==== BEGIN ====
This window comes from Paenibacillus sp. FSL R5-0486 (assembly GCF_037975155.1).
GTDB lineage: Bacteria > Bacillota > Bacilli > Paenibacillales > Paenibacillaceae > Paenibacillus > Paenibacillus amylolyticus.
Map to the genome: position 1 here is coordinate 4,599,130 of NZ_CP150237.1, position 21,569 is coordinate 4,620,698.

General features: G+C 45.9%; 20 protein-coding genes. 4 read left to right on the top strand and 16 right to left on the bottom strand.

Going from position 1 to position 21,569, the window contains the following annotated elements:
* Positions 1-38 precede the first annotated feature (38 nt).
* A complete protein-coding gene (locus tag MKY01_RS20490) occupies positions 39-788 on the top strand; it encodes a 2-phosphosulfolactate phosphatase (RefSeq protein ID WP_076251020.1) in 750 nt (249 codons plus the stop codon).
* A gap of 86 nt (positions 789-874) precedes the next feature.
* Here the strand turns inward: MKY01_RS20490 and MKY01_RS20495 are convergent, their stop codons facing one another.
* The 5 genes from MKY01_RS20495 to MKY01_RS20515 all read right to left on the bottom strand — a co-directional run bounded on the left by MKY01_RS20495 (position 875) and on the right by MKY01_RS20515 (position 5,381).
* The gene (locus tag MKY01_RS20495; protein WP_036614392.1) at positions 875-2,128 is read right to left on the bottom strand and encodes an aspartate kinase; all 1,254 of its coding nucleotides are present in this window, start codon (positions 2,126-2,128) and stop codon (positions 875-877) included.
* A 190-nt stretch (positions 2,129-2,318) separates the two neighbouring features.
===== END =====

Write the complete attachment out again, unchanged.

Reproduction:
This window comes from Paenibacillus sp. FSL R5-0486 (assembly GCF_037975155.1).
GTDB lineage: Bacteria > Bacillota > Bacilli > Paenibacillales > Paenibacillaceae > Paenibacillus > Paenibacillus amylolyticus.
Map to the genome: position 1 here is coordinate 4,599,130 of NZ_CP150237.1, position 21,569 is coordinate 4,620,698.

General features: G+C 45.9%; 20 protein-coding genes. 4 read left to right on the top strand and 16 right to left on the bottom strand.

Going from position 1 to position 21,569, the window contains the following annotated elements:
* Positions 1-38 precede the first annotated feature (38 nt).
* A complete protein-coding gene (locus tag MKY01_RS20490) occupies positions 39-788 on the top strand; it encodes a 2-phosphosulfolactate phosphatase (RefSeq protein ID WP_076251020.1) in 750 nt (249 codons plus the stop codon).
* A gap of 86 nt (positions 789-874) precedes the next feature.
* Here the strand turns inward: MKY01_RS20490 and MKY01_RS20495 are convergent, their stop codons facing one another.
* The 5 genes from MKY01_RS20495 to MKY01_RS20515 all read right to left on the bottom strand — a co-directional run bounded on the left by MKY01_RS20495 (position 875) and on the right by MKY01_RS20515 (position 5,381).
* The gene (locus tag MKY01_RS20495; protein WP_036614392.1) at positions 875-2,128 is read right to left on the bottom strand and encodes an aspartate kinase; all 1,254 of its coding nucleotides are present in this window, start codon (positions 2,126-2,128) and stop codon (positions 875-877) included.
* A 190-nt stretch (positions 2,129-2,318) separates the two neighbouring features.